Grabar-Kitarović criticised the proposal for a territorial swap at a bilateral meeting with Kosovo President Hashim Thaci, whose position on the matter has changed.

Grabar-Kitarović added that Guterres also wanted to know what Croatia would be doing during its chairmanship of the European Union and "how we will make use of it, for ourselves as well as for our neighbourhood."

On the first day of her stay in New York, Grabar-Kitarović attended the opening of a UN summit on climate change, announcing that her address at the General Assembly would include the topic of pollution and warming up of the Adriatic Sea.

The Croatian president also took part in a summit on religious freedoms. "The thing that should be said and that is often misunderstood is that Christianity is the most persecuted religion in the world and that every day 11 Christians are killed worldwide because of their religion," she said.

"So, let us not think just about other religions for the sake of political correctness, let us think equally about all religions, including our own," she said.

Grabar-Kitarović also singled out a meeting with a Google vice-president with whom she agreed "on further cooperation regarding the Three Seas Initiative and the digitisation of the entire region", notably Croatia, its islands and other parts of the country.

This would enable distance learning and remote work, which would enable people to stay in Croatia, strengthen jobs and help increase salaries, she said.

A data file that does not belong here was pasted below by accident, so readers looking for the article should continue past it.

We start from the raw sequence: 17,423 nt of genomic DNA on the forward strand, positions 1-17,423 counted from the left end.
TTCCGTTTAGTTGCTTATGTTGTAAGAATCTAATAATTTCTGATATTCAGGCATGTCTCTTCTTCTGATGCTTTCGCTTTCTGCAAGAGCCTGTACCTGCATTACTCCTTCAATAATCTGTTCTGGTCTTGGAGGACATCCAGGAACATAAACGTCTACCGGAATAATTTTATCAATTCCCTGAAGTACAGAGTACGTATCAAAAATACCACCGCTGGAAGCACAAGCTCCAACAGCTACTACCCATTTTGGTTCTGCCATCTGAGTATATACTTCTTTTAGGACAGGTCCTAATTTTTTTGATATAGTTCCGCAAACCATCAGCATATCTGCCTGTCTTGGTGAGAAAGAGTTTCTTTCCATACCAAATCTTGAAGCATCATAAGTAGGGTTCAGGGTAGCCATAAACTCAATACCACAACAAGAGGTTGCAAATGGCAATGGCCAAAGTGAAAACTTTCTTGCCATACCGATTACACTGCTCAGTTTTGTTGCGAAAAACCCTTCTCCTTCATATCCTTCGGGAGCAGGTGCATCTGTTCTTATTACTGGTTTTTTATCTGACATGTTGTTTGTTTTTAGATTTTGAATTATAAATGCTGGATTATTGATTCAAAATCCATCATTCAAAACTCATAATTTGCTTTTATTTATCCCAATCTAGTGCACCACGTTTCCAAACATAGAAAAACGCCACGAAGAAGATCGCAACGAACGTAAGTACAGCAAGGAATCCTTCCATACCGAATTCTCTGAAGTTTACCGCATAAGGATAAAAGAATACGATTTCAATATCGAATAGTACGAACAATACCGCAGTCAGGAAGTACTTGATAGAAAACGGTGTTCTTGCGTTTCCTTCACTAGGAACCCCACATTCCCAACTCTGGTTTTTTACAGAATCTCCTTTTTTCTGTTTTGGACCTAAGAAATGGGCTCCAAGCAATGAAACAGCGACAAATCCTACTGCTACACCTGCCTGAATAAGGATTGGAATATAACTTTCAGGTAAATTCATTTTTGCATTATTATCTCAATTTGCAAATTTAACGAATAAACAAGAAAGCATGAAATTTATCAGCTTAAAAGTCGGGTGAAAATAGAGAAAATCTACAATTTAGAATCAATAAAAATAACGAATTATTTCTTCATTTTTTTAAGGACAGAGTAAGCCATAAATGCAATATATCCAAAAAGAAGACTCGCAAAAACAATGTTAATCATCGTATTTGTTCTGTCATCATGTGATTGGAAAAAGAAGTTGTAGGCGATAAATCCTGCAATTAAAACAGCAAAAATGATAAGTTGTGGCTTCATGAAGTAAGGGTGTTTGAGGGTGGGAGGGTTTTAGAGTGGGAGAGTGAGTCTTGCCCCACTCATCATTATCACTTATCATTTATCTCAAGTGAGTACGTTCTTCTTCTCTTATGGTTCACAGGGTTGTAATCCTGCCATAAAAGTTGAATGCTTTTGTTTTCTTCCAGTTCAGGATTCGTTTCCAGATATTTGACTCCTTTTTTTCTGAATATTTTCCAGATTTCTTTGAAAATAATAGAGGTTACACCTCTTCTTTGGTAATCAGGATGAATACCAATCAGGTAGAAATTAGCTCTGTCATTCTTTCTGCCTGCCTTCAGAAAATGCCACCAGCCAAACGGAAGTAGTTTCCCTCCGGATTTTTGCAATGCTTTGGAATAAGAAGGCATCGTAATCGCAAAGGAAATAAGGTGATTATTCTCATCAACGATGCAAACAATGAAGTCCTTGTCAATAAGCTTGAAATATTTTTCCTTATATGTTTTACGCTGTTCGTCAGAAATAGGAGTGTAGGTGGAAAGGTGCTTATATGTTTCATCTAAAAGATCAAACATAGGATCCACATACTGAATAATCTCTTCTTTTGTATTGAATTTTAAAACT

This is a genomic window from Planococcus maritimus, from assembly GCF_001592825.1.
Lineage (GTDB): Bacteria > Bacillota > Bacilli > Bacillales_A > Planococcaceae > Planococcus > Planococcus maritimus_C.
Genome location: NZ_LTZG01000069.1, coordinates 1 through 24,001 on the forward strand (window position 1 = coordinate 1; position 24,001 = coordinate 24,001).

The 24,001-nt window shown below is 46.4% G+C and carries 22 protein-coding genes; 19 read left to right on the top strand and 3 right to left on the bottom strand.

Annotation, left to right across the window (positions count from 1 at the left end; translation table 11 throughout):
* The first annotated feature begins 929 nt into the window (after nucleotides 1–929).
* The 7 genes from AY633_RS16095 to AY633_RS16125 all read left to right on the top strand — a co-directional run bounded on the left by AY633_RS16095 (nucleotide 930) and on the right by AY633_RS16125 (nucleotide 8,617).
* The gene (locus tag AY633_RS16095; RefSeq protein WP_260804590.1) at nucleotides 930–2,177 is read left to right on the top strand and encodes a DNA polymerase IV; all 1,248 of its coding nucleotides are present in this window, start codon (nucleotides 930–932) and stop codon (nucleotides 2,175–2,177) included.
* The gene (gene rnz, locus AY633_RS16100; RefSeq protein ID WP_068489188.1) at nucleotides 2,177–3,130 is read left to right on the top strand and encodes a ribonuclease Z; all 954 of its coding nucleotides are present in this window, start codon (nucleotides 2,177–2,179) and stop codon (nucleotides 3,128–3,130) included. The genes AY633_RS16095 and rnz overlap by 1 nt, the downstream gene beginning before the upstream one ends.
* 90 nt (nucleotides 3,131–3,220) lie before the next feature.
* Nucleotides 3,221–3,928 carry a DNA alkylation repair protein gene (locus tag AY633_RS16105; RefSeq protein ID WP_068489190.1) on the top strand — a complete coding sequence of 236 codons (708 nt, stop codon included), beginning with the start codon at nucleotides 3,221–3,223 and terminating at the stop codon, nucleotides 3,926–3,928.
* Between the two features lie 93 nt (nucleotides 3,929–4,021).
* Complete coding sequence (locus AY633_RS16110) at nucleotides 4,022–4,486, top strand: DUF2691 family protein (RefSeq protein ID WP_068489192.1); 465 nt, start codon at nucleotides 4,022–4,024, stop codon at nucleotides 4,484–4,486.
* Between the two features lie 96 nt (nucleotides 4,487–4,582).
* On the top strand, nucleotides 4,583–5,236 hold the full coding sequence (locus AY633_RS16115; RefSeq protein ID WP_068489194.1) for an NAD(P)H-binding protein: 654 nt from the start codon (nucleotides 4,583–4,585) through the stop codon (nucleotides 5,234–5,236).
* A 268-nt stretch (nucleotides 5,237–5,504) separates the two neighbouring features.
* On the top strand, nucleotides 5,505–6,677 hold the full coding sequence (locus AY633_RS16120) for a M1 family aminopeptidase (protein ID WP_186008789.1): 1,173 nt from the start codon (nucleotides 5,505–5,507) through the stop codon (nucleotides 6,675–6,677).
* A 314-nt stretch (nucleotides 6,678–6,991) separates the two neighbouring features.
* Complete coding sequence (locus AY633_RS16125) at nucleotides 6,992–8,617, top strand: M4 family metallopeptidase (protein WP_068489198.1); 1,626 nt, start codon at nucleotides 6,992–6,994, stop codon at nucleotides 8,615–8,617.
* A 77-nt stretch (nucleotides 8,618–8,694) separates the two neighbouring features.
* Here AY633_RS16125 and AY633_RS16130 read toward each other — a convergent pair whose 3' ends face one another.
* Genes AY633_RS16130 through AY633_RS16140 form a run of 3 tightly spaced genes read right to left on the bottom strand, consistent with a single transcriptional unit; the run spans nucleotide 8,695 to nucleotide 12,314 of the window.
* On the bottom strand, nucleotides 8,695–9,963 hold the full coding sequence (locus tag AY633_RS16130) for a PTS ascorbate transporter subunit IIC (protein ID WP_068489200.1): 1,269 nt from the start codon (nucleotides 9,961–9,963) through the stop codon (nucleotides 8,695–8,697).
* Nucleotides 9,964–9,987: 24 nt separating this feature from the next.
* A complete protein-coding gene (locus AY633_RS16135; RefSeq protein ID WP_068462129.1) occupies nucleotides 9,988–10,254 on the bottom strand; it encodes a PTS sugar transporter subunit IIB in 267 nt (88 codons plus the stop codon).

More news about Croatia and the United Nations can be found in the Politics section.

Thursday, 12 September 2019

Holy See Very Important for Future Relations between Serbs and Croats, Says Vučić

ZAGREB, September 12, 2019 - Serbian President Aleksandar Vučić said after an audience with Pope Francis in the Vatican on Thursday that the role of the Holy See in talks on future relations between Serbs and Croats was very important, stressing that as Serbia's president he would like the pope to visit Serbia but that his visit was a matter to be decided by the Serb Orthodox Church.

"It is clear to everyone that we are divided by history and by the past, that we have completely opposite views of past events... I fear that if we fail to be responsible and continue to talk about the past, we will strengthen all the others and weaken ourselves," Vučić said, adding "We must respect one another more."

"The role of the Holy See in talks between Serbs and Croats is very important," Vučić told Serbian reporters after talks with Pope Francis, noting that one of the topics of the talks was the need to improve relations between Serbs and Croats.